January 11, 2022

By Harris L. Kempner, Jr., President

We, in the United States, have been enjoying one of the strongest economic years since 1984. Take a look at the first three quarters of 2021 and the estimates for the fourth quarter.

2021 Y/Y%
        Est. Est.
  1Q 2Q 3Q 4Q Total
Real GDP 0.50% 12.20% 4.90% 7.50% 6.30%
+ GDP Deflator 2.10% 4.10% 4.60% 6.50% 4.30%
= Nominal Gdp 2.60% 16.30% 9.70% 14.00% 10.60%

So the entire year will probably come in at a 10.6% nominal growth, which is stunning. In particular, it is so because for the previous 15 years, we’ve been averaging about 3% nominal growth. What is happening? What are the reasons for this exceptional strength?
Basically, this is still a recovery from the depth of 2020. It is characterized by multiple factors:

  1. Easy monetary policy by the Feds;
  2. A relatively high inflation rate of +4.0% that helps the nominal GDP number.
  3. Strong fiscal stimulus by the Congress and the two Administrations;
  4. Increased job openings of approximately 11.5 million
  5. An unemployment rate that has already dropped to 4.2% in November, and is projected to reach in the low 3% in 2022;
  6. Very strong consumer income and consumer spending;
  7. Average hourly earnings hitting a 39-year high of 5.3%;
  8. Very rapid profit increases by U.S. businesses, which allow for extensive capital spending;

All of these factors and more, have led to an exceptional year for 2021 GDP. Many of them will continue to give the economy some strength in 2022.

However, there are now several factors which are militating against this extreme strength continuing in 2022.

The Omicron virus mutation, which is apparently less destructive but more transmissible than the Delta variant, is likely to be a headwind, particularly in the first quarter of 2022.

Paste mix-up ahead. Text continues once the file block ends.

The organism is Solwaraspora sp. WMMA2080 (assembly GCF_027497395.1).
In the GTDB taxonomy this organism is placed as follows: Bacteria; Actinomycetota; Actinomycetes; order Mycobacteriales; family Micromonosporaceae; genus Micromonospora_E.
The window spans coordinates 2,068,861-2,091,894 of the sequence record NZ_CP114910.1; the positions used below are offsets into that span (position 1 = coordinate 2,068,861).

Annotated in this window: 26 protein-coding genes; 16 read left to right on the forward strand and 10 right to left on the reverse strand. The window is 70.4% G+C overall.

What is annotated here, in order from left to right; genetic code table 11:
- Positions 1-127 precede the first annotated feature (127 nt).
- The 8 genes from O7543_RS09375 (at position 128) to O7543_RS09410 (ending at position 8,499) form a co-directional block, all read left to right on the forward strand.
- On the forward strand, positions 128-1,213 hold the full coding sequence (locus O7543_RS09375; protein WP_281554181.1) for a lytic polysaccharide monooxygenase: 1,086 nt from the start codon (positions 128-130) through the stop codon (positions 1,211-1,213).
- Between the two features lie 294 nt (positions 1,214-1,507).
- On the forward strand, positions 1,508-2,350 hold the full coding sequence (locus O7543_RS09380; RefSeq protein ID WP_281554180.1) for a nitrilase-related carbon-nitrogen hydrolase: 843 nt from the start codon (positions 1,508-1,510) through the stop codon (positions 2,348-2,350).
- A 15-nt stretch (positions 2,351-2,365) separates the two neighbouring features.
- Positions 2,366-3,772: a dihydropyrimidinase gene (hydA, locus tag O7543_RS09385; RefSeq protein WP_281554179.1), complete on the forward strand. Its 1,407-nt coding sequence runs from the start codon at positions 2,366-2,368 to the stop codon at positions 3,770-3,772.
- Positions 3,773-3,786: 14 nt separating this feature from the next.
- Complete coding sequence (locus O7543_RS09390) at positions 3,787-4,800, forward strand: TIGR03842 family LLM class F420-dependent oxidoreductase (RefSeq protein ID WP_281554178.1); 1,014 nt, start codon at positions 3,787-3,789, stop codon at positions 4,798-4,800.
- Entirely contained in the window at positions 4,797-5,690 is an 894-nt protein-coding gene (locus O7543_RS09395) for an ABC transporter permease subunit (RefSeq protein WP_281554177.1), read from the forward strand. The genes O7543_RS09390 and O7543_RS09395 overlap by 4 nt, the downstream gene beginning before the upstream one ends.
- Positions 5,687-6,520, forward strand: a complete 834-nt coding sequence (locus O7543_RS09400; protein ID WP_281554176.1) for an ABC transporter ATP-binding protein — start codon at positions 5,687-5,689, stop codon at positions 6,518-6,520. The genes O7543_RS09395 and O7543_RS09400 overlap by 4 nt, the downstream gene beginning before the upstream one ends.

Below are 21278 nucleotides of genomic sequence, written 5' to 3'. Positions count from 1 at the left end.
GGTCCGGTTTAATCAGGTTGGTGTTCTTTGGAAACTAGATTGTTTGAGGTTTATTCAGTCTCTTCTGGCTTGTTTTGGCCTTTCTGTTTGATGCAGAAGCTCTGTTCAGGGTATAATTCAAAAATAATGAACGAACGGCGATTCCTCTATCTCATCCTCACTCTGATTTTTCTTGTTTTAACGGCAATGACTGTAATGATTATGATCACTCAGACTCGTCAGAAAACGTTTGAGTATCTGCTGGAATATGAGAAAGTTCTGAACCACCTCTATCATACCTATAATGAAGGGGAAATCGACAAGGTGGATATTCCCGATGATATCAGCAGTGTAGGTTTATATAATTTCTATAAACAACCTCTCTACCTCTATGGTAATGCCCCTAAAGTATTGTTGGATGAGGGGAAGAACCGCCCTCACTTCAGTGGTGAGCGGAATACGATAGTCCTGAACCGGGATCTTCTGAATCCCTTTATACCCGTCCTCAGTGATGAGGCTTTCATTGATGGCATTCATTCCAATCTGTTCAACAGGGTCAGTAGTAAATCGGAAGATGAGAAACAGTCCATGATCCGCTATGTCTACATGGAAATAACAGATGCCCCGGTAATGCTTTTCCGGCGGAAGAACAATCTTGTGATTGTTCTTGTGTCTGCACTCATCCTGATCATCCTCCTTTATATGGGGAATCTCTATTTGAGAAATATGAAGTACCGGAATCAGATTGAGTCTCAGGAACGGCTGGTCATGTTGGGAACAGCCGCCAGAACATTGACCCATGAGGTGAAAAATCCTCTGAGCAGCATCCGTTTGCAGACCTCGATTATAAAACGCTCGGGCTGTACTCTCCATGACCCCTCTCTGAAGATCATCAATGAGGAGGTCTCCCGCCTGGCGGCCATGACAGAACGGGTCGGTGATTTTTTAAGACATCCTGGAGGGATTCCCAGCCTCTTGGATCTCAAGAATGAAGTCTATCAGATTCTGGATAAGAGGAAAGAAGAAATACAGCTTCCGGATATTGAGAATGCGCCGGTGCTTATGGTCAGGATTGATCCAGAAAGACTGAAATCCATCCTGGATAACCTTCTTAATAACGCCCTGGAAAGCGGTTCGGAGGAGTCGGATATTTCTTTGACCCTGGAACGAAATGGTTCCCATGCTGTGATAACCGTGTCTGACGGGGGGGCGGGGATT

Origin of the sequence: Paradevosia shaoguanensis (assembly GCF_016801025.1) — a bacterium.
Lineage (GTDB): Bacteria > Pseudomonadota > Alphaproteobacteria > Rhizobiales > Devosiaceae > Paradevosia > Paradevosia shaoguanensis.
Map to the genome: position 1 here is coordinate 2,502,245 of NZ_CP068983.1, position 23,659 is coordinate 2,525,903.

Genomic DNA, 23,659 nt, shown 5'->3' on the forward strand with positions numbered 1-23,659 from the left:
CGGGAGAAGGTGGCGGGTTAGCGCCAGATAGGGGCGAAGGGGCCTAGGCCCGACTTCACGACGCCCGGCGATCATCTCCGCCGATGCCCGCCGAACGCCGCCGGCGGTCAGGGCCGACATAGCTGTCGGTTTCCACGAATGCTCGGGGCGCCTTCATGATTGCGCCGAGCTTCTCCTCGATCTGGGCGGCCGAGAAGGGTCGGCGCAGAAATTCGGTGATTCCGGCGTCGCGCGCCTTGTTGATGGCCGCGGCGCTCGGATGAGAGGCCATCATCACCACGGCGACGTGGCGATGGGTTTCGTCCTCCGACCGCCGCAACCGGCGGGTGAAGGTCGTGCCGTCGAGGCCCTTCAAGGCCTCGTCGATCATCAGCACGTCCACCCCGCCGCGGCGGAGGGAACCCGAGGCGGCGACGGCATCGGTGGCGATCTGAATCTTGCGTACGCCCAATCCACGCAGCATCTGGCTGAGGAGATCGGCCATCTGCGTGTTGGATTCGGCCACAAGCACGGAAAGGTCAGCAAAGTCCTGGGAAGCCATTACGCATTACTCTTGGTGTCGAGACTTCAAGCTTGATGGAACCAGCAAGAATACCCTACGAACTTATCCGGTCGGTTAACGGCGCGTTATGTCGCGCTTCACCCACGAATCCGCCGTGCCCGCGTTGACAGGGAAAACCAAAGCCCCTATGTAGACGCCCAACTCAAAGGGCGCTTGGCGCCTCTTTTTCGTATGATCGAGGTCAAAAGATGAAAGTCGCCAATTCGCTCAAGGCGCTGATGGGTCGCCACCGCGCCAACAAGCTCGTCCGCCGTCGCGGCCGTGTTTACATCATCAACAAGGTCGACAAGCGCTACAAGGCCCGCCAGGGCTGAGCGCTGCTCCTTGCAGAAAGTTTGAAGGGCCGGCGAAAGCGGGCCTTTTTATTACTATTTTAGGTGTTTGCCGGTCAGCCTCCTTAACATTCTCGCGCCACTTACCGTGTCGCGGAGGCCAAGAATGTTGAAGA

As importantly, the Fed is shifting its stance from ease to gradual tightening. This will eventually have a dampening effect on overall growth. The primary reason for this Fed change is their goal of reducing the demand side of inflation, which we believe will begin to succeed somewhat in 2022.

Certain of the previous fiscal stimulus programs referred to above will likely go away, including particularly expanded child credits and the student loan program.

The labor market is likely to be affected by greater supplies of people turning out to work next year, and we believe wage inflation will see its height in the first quarter of 2022, and then start downward as the supply increases. There will still be inflationary pressures from labor but not as severe as they have been in the very recent past.

The supply side for goods will come into more balance during this year as supply chain issues are gradually resolved. This is particularly true in autos, which has been a major contributor to inflation because demand has remained solid, but supply has been hampered by chip shortages. This area is certainly going to reduce inflation later.

All these headwinds will reduce the GDP some from 2021’s extreme strength. However, we forecast that the U.S. economy is still going to remain quite strong in 2022 when compared to the 15 years preceding 2021. The momentum of the recovery is still in place. Our projection is for U.S. GDP for the year 2022 to be 7.5% nominal, of which 4% will be real and 3.5% will be inflation.